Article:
History of the Shroud
The Following is a brief pictoral history of the movement of the Holy Shroud from Jerusalem to Edessa
(Eastern Turkey) and then to Constantinople (Western Turkey) and finally to France and Italy:
King Abgar of Edessa (circa 40 AD): Eusebuis (325 AD) relates that the Shroud was moved to Edessa in Eastern Turkey
around 40 A.D. to King Abgar, a friend of Jesus. Upon seeing the Shroud, he was cured of his leprosy. The Doctrine of Addai
(circa 350 AD) says it was the disciple Thaddaeus who brought the Image to Abgar to protect it from persecution. Picture compliments
of Archbishop Damianos, Mt. St. Catherine's Monastery - Mt. Sinai
The basic history of the Shroud shows its origins in Jerusalem, moving to Edessa from 40
A.D. to 944 A.D. when it was rescued and brought to Constantinople. It remained there until 1204 when the Knights Templar, leading the
Fourth Crusade, stole it while sacking the Christian city of Constantinople. It moved through Athens to Lirey, France, exposed by Geoffrey
de Charny in 1357. It then moved to the Chapel in Chambery, France and after a fire in 1532 moved to its final home in Turin, Italy in 1578
to the Cathedral of John the Baptist where it remains today.
After King Abgar's death, the Shroud was hidden in the Walls of Edessa during persecution.
Circe 535 during the Bubonic Plague it was removed from the Walls by the Bishop likely as a solace to the people. It was noted that the Face of
Jesus had long hair, beard and mustache contrary to Roman depictions in the first five centuries of Jesus as "Apollo-Like" having short hair,
no mustache and beard. Within 100 years, images of Jesus modeled the Holy Shroud.
Knights Templar took the Shroud in 1204 during the sack of Constantinople where the Fourth Crusade wintered before going to Jerusalem. The
Knights turned on their own Christian city and sacked it for its riches - a tragedy in history - stealing the Shroud for European royalty.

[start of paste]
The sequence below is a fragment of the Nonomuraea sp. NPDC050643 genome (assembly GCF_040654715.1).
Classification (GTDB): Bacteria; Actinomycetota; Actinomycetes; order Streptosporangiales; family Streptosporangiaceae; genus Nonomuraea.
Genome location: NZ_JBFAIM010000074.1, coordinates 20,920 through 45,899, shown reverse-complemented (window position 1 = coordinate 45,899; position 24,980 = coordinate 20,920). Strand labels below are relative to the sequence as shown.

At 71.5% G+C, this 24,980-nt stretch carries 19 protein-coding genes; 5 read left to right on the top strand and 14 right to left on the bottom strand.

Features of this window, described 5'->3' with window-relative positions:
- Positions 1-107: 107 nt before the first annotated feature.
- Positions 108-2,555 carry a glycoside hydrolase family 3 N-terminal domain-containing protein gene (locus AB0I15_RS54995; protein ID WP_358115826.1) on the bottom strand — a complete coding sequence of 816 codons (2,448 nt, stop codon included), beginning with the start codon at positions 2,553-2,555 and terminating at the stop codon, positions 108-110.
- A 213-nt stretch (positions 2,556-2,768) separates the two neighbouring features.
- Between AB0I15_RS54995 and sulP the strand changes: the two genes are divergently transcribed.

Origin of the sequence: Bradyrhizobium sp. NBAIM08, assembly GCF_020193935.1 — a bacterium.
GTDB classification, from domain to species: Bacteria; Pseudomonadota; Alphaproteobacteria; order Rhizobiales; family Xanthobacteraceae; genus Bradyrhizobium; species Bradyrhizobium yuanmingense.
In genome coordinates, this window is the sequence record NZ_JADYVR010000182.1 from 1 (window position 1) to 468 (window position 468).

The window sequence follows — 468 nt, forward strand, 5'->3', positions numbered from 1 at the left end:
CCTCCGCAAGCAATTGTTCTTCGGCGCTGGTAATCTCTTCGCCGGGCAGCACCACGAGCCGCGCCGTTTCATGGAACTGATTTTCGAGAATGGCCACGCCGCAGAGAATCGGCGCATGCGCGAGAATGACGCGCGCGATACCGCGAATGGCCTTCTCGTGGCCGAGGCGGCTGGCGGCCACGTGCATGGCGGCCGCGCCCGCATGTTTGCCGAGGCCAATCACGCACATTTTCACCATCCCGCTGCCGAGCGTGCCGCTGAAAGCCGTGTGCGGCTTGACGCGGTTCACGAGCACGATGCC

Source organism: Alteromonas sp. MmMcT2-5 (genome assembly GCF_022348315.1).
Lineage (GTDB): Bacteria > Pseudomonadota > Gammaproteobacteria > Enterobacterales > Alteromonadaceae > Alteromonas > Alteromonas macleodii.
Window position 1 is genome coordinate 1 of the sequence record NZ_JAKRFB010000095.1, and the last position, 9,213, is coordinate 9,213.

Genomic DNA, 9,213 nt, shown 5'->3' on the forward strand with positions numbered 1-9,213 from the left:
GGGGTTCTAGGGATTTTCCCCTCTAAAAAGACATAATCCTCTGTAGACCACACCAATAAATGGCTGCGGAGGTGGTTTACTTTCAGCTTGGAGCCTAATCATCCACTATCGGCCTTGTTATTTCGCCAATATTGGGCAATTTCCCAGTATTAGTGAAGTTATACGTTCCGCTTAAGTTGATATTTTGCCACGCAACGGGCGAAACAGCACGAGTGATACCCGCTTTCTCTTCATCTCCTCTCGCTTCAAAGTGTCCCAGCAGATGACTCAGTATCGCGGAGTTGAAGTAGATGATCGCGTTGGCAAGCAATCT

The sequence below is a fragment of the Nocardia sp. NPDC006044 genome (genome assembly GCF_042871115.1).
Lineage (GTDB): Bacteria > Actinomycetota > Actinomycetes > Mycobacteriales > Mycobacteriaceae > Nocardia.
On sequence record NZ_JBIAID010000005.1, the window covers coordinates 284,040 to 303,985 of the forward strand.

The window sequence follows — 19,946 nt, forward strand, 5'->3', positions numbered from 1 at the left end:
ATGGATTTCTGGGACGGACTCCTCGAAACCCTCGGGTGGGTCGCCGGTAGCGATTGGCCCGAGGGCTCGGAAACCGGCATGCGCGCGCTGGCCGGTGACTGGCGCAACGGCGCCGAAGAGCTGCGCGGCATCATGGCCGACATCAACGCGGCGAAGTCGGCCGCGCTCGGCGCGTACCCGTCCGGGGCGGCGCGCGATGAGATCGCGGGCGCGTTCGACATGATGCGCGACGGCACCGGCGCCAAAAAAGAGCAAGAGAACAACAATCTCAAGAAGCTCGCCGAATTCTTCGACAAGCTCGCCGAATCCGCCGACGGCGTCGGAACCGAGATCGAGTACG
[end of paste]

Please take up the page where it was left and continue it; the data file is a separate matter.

Jesus in Art in First 5 Centuries:
The Shroud was hidden in the walls of Edessa, Turkey from approx. 40 A.D. to 535 A.D.
during persecution and bought out during the Bubonic Plague in the Roman Empire as a consolation to the people. The Romans, not knowing what
Jesus looked like, depicted Him principally as a young man (Apollo-like) with short hair, no beard and no mustache. He was usually depicted
as a Shepherd, Teacher and Healer as in these depictions before 535 A.D.
Jesus in Art after 545 A.D.:
After the Shroud was taken out from the Walls of Edessa circa 535 A.D., Byzantine
artists realized Jesus has long hair, beard and moustache and images (known as Christ Pantocrator images) depicted Jesus that were faithfully
modeled on the Holy Shroud.
The Shroud began to be known as the
The long 14' cloth was folded to reveal only the face. It became known also as the
Image of Edessa
or "Little Towel (Mandylion). In a later
depiction, we see the Shroud unfolded to reveal its length and we see the face showing that the Shroud and the Mandylion (as it is called in the
text), are one and the same.
The Hungarian Pray Manuscript:
This manuscript from 1192 noted the weave of the Shroud (herringbone) and contains
four L-shaped burn holes which appear on the Shroud today. This is in direct contradiction to the Carbon-14 test dating the Shroud from 1260-1390.
(See Shroud Evidence page for details).
The Shroud was moved to Lirey, France and reappeared in 1357 with a French Knight, Geoffrey de Carny. It then went to Chambery
where a fire in 1532 damaged the Shroud. It was moved in 1578 to the Cathedral of John the Baptist in Turin under the Kings of Savoy and remains
there today. Photo of Burn Holes by Barrie Schwortz - Official Shroud Photographer www.shroud.com